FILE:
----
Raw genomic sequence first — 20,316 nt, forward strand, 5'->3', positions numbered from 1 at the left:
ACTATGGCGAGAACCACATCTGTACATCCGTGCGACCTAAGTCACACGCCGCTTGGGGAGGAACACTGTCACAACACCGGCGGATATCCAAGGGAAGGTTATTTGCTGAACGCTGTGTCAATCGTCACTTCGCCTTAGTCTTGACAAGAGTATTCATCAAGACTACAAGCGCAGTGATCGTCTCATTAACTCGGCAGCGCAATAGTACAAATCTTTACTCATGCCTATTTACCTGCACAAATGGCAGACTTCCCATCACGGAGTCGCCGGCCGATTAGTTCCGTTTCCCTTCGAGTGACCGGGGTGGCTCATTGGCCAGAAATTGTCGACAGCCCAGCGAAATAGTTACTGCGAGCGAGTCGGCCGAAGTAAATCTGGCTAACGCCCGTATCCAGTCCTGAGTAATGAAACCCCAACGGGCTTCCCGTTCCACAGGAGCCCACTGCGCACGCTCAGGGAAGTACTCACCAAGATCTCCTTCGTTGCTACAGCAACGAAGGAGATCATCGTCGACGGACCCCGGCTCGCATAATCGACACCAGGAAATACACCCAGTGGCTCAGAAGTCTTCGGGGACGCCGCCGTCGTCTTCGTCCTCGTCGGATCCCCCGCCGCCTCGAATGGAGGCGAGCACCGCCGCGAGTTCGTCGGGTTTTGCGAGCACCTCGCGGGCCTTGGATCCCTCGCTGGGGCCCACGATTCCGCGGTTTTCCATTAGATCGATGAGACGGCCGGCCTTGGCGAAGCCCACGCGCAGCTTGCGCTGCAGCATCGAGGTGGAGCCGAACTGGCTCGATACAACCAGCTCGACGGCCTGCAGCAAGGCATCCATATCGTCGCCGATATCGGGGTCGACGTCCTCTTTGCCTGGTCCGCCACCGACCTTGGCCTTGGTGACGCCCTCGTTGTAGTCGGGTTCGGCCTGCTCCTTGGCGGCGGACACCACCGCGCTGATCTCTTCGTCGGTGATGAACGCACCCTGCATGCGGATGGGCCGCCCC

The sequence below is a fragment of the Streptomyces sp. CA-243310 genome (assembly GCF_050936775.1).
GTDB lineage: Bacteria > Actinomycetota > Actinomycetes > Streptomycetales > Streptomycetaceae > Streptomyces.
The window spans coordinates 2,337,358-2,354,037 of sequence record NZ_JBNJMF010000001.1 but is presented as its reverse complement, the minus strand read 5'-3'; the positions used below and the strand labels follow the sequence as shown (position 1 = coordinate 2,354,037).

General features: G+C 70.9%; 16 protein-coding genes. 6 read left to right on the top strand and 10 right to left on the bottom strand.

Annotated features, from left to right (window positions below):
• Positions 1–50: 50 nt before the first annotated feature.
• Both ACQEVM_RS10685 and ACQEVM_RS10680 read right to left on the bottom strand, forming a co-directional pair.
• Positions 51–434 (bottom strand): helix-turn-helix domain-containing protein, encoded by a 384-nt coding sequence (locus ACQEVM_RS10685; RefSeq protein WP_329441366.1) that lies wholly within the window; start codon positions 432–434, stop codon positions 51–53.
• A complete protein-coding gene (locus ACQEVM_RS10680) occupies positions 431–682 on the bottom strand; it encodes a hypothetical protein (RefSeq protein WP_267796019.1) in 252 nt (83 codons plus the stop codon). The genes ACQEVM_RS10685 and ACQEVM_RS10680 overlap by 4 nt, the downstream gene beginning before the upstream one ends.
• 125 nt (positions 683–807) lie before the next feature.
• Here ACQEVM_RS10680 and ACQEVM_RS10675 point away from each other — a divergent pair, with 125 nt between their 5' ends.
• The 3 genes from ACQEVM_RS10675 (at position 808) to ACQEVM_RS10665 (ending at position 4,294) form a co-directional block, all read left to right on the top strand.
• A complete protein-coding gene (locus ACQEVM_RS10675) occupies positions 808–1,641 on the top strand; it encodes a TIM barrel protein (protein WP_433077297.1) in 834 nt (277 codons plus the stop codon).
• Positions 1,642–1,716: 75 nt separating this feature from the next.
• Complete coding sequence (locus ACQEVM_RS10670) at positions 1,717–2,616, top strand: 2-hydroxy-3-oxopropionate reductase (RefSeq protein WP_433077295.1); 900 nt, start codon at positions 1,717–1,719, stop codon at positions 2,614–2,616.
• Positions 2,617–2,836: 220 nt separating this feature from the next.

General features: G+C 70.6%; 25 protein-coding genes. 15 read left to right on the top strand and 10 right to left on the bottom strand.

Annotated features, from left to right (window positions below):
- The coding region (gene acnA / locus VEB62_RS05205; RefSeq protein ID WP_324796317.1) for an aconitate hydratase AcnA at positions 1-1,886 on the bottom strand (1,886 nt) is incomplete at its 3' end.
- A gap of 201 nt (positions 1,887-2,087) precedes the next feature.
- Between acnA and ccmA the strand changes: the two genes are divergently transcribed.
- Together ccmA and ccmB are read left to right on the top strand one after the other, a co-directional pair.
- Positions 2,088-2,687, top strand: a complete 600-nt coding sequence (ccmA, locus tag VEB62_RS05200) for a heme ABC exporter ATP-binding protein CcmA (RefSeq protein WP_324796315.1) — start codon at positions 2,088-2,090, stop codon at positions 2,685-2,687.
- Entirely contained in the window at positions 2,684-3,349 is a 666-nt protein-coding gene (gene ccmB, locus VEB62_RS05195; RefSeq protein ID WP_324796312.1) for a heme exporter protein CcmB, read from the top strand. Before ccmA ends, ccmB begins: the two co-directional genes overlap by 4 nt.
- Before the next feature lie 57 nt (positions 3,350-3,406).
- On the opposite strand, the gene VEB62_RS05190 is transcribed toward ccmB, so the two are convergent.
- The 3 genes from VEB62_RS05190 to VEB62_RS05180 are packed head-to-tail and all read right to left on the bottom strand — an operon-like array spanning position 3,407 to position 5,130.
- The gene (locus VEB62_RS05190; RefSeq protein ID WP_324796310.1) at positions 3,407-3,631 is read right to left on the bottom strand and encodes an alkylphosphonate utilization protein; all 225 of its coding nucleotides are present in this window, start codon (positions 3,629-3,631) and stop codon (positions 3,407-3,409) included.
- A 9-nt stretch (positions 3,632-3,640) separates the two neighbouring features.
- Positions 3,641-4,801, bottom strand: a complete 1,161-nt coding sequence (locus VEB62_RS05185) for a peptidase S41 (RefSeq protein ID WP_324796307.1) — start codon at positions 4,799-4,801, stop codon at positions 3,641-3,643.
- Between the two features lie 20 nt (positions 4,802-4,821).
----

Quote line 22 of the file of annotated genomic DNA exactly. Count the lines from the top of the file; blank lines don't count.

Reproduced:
- A gap of 201 nt (positions 1,887-2,087) precedes the next feature.